For years, the European Union has banned the sale of genetically modified foods in most European countries. Now the World Trade Organization says that ban is no longer legal. Here are details on the preliminary decision.
Based on a complaint from the United States, Canada and Argentina -- the largest growers of genetically modified foods -- the World Trade Organization ruled Tuesday that the EU and six of its member states are breaking international trade rules by barring them.
Also knows as 'biofoods or 'frankenfoods', they are organisms whose genetic material has been altered.
The most popular ones are corn, soybeans, cotton and canola. They have been around since the mid-1990s, but the EU banned their import years ago due to concern for consumer safety.
Gregory Conko is a trade analyst with the Competitive Enterprise Institute in Washington DC.. He says the E.U.'s policies are outdated. "The fact that the World Trade Organization is coming out against them, that every major scientific organization around the world is coming out against them, is reminding them that it is time to move on -- time to reform biotech restrictions in the European Union."
Proponents of the genetically modified foods say they increase yields and allow crops to better resist weeds and insects.
While most scientists agree they are safe for consumption, opponents say the foods are not properly tested or labeled, and are unsafe for both humans and the environment. Europeans strongly oppose the sale of these foods, in part because of several food-safety scandals in the 1990s.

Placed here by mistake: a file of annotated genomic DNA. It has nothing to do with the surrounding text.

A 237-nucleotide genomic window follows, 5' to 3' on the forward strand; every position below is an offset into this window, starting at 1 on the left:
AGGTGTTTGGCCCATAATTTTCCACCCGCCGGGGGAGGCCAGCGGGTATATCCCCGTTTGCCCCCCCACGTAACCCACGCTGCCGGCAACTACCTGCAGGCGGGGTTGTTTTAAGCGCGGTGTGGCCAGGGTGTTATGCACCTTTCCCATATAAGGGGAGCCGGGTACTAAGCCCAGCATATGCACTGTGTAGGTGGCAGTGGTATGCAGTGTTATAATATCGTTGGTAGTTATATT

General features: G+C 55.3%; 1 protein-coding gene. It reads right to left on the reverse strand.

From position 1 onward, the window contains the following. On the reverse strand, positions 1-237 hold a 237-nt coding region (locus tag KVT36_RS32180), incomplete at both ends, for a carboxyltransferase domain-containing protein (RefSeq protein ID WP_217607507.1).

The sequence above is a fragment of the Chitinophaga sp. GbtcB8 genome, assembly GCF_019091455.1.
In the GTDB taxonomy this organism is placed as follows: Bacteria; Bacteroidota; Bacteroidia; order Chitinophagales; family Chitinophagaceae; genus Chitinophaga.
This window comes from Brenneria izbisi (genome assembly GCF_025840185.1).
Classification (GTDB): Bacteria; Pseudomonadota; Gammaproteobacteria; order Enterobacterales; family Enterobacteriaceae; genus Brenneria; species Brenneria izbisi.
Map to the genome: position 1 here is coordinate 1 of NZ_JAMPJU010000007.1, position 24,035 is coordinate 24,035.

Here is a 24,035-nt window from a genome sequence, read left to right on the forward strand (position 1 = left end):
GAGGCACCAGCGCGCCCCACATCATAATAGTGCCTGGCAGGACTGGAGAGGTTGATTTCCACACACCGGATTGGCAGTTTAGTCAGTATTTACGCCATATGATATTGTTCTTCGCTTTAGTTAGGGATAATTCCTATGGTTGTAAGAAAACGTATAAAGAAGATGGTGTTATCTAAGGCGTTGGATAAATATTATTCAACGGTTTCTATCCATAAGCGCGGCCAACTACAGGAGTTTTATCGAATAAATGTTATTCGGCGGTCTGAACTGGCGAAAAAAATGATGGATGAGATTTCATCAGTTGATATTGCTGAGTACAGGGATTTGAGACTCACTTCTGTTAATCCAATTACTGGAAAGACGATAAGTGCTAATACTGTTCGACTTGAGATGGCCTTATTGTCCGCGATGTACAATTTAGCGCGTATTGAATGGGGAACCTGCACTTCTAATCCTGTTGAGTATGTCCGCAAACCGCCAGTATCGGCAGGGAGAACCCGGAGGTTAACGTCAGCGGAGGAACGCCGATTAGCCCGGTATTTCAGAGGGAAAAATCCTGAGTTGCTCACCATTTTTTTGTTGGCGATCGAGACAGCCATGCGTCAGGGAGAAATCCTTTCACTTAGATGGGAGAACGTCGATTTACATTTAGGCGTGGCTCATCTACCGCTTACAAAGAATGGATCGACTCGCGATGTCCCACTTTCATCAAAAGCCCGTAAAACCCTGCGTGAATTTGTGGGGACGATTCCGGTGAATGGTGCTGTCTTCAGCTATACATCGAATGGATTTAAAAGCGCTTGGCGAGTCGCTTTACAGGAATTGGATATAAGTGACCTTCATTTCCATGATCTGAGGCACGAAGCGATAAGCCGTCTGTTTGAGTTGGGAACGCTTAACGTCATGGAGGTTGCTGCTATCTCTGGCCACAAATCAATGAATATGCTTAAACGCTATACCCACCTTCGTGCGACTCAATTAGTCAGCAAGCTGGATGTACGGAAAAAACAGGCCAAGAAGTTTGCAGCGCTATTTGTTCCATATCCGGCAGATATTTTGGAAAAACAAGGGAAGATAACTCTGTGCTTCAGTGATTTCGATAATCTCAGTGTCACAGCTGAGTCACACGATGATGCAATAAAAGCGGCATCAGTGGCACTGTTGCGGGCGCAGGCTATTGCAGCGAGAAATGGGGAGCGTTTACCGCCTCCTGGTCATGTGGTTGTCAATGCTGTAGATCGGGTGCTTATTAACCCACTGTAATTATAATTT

Clare Oxborrow works for Friends of the Earth, an international environmental group that opposes the ruling. She says, "The types of herbicides they use, that are specifically designed to be used on the GM [genetically modified] crop are called ‘broad spectrum’ weed killers, which means they kill off everything in the field apart from the GM crop that has been specifically designed to withstand it, and that leads to less food for birds and less wildlife."
The decision by the WTO panel is not final, and includes only 25 crops, not genetically modified ones. But it is viewed by some as a victory for biotechnology groups in the United States. The EU says it is too early to say whether or not it will appeal the ruling.